Gophers Looking Ahead with Anticipation

The Gophers saw signs of turning the corner last year, and after a 6-1 start to the 2008 season, they are off this weekend and can reflect on the past and the progress they've made.

After pulling off the most stunning upset of the Big Ten season, the Gophers deserve a week off. That's exactly what they'll get, entering a bye week 6-1 overall (2-1 in the Big Ten) following their 27-20 victory over Illinois.

Minnesota joins Northwestern (5-1) as the two biggest surprises in the Big Ten. That suits the Gophers just fine, who saw the potential for this last year. In fact, it was a double-overtime loss to those Wildcats last season that first showed athletic director Joel Maturi the corner was just ahead.

"It's like last year, when we went for 2 against Northwestern," Maturi said. "We didn't make it, but every kid said it was the right thing to do. Northern Illinois [in the season opener]? I'd have kicked a field goal. The kids were all for going for it. Give him credit, the kids believe."

Minnesota lost that game to Northwestern last year, 49-48. The Gophers beat Northern Illinois to open this season, 31-27. There is still plenty of work to be done.

Six wins gets the Gophers bowl-eligible, but by no means ensures a bowl game. The Gophers will undoubtedly be hampered by their history of not traveling well to bowl sites, meaning they must continue to accumulate wins in order to force the hand of bowl committees.

Looking at the five remaining games, only Northwestern and Iowa are over .500 today. A nine or even 10-win season in a watered down Big Ten is within reach, something that never seemed possible coming off last year's disastrous one-win showing.

"We all play together, we can't be stopped," linebacker Simoni Lawrence said. "When we play as a team, we're a good football team."


NEXT GAME: Minnesota at Purdue, Oct. 25 — The Boilermakers have lost three straight and this week face 5-1 Northwestern, so there is a very real possibility they will enter the game against the Gophers 2-5 and having lost four in a row. Purdue's defense has played better of late, but the Gophers are full of confidence after going into Champaign, Ill. and coming out with a victory. They'll use this week to rest, heal and scheme for arguably the worst defense in the Big Ten.

THIS WEEK'S MISSION: Coaches will often say a bye week comes at a good time, but the Gophers really do need the time to let players heal. QB Adam Weber played against Illinois after having his knee scoped six days earlier. WR Eric Decker played through a sprained shoulder. CB Marcus Sherels, the team's best cover corner, couldn't play because of a shoulder injury from the previous week. The Gophers may have stumbled simply from injuries catching up to them. Now with a week to heal, the top two playmakers on offense and the key to the secondary can hopefully be ready for Purdue.

NOVEMBER AT A GLANCE: That Nov. 1 home game against Northwestern suddenly has much more relevance than it first seemed. Beyond that, the Gophers host a stumbling Michigan team that has lost its way and a hurting Wisconsin team that has lost three straight. By Nov. 15, the Badgers could be back to form, or they could have given up on the season. Bottom line? The Gophers should finish the year with at least eight victories, and given how they performed at Illinois, it's not inconceivable to imagine them running the table.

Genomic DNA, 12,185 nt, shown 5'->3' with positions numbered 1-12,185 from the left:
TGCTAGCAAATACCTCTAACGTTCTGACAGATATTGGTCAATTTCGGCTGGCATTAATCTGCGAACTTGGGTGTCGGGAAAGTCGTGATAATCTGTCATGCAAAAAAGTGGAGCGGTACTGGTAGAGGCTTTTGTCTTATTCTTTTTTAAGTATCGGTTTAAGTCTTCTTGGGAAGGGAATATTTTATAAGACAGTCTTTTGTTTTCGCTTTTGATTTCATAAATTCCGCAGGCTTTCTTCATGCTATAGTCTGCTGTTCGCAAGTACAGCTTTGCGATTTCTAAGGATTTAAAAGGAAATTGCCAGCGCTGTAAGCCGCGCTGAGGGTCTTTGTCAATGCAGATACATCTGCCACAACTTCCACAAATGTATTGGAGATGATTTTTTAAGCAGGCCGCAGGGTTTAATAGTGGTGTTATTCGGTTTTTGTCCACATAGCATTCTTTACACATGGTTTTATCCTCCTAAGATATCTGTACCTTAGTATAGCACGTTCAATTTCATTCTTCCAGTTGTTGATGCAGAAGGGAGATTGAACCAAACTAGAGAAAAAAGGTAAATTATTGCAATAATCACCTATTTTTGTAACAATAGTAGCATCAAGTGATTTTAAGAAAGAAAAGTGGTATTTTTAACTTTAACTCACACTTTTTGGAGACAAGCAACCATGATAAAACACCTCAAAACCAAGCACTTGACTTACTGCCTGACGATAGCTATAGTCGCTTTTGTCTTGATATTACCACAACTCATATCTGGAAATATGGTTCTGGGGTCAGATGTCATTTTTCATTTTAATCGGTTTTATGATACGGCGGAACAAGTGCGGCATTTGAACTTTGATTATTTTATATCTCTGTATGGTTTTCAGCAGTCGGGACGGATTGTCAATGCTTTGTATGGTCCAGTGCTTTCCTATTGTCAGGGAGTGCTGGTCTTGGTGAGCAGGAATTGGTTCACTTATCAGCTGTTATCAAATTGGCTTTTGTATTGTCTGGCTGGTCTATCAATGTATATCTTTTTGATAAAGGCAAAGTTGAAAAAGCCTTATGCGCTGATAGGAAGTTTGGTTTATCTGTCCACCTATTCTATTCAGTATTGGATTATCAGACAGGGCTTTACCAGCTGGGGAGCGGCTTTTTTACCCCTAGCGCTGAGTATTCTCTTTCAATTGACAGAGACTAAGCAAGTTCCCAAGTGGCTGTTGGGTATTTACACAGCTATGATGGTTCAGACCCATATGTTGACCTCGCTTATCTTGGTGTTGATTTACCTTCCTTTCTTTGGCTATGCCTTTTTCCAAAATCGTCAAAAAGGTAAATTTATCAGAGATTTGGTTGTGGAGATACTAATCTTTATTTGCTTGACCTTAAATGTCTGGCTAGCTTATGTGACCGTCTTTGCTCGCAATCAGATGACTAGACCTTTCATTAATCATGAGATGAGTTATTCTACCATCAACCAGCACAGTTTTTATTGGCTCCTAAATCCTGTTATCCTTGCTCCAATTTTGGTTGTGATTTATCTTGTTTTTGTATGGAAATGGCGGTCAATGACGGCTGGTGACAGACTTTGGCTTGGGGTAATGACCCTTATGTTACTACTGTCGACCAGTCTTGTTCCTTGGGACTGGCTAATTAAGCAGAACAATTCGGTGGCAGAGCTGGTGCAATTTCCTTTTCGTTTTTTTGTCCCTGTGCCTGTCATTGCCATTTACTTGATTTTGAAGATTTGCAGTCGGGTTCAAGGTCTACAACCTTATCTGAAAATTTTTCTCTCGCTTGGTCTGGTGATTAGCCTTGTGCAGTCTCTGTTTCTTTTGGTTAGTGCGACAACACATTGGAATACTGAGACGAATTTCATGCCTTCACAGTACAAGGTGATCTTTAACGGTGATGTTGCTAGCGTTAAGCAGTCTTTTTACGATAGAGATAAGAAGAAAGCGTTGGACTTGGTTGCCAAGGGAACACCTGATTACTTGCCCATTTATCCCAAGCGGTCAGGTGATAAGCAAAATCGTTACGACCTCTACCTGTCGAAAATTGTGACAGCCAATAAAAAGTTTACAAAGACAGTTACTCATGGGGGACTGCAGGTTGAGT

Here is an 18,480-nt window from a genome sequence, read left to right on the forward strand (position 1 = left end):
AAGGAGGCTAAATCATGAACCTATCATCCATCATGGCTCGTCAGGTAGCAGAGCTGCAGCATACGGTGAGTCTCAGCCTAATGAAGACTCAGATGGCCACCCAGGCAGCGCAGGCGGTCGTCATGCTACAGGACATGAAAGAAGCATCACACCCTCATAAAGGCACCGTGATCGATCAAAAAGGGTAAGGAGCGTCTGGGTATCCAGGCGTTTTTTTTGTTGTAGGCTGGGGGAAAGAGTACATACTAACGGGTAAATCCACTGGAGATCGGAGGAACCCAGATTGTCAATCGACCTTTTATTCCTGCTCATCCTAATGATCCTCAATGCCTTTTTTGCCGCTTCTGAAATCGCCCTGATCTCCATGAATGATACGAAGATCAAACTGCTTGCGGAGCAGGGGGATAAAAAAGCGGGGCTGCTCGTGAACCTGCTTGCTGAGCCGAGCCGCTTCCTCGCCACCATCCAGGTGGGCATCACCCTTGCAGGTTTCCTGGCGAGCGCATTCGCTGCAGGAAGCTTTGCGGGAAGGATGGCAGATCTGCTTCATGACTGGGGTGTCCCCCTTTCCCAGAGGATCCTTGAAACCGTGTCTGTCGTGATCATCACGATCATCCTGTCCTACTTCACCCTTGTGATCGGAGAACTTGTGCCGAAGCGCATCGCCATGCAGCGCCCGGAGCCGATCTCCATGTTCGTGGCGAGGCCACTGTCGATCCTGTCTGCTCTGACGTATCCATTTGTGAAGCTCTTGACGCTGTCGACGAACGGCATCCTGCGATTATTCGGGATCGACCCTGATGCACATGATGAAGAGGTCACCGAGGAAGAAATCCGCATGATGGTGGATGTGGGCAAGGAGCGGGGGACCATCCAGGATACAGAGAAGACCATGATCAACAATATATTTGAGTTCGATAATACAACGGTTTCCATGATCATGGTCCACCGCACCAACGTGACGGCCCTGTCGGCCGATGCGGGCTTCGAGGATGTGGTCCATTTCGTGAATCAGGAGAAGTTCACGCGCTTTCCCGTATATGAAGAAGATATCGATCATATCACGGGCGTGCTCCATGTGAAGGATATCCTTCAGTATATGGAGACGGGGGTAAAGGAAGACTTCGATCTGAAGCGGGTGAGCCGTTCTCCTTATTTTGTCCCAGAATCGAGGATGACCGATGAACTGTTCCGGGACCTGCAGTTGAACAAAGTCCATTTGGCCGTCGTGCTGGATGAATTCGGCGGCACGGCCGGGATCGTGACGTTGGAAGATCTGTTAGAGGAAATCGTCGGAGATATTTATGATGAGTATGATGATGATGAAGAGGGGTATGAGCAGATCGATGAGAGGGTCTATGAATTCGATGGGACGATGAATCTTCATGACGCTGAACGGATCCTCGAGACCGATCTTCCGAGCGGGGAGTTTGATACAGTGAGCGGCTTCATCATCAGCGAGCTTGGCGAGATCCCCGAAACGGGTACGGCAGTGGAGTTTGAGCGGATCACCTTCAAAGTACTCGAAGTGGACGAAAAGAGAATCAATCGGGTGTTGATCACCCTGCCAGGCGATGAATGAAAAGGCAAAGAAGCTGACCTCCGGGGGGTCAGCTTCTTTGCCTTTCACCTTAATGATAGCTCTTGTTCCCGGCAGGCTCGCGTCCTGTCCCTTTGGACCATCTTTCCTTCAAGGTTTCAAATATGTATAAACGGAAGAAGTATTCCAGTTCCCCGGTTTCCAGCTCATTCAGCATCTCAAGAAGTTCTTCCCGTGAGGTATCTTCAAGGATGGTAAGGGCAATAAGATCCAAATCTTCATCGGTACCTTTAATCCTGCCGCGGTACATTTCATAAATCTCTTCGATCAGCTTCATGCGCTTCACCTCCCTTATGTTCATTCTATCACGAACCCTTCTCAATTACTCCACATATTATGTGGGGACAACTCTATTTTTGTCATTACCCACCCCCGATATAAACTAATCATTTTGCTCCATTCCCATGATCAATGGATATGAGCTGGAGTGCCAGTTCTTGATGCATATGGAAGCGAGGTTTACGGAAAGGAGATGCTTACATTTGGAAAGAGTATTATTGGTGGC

LOOKING GOOD: Eric Decker continues to be the best receiver in the Big Ten no one has ever heard of, in part because QB Adam Weber is the toughest quarterback in the league. Together, they give Minnesota a formidable combination that teams around the league have to start taking seriously. Defensively, the 20 forced turnovers are tops in the Big Ten and help mask some of the Gophers' defensive deficiencies.

STILL NEEDS WORK: The 260 passing yards allowed per game, which ranks 103rd in the nation, is far too many. The Gophers need to shore up their secondary, or it may cost them against pass-happy Purdue. Also, RB DeLeon Eskridge is averaging less than four yards per carry, a figure that needs to increase to help balance the attack. He did rush for 124 yards against Illinois, so perhaps he is close to breaking through consistently.

CRITICAL DECISION: Perhaps the most critical decision of the season came in the first game, when Tim Brewster had enough faith in a team that hadn't done much of anything to that point. Minnesota trailed Northern Illinois, 27-24 in the final minute when the Gophers were facing a fourth-and-1 from the 3. Brewster elected to go for it and Duane Bennett bulled into the end zone, securing the 31-24 win. Success has grown from that, all the way up until the program-changing victory at Illinois.

QUOTE TO NOTE: "The bye is coming at a great time. We need the bye, we're nicked up. We're banged up. I'm going to give these kids a good rest. We'll savor this victory, enjoy this thing. Then we'll get ready to work off the bye and continue this." — Coach Tim Brewster.


  • DE Willie VanDeSteeg was named the Big Ten's co-defensive player of the week after sacking Juice Williams three times, forcing a fumble that was returned for a touchdown and hitting Williams as he was releasing the ball, forcing an interception on Illinois' final series. It was a big day for a defensive end who continues to improve every week.

  • QB Adam Weber (knee), WR Eric Decker (shoulder), CB Marcus Sherels (shoulder) and offensive linemen Dom Alford and Ned Tavale can all use the off week to heal various injuries. All are expected to be back for Purdue on Oct. 25, although the only two locks for that are Weber and Decker.

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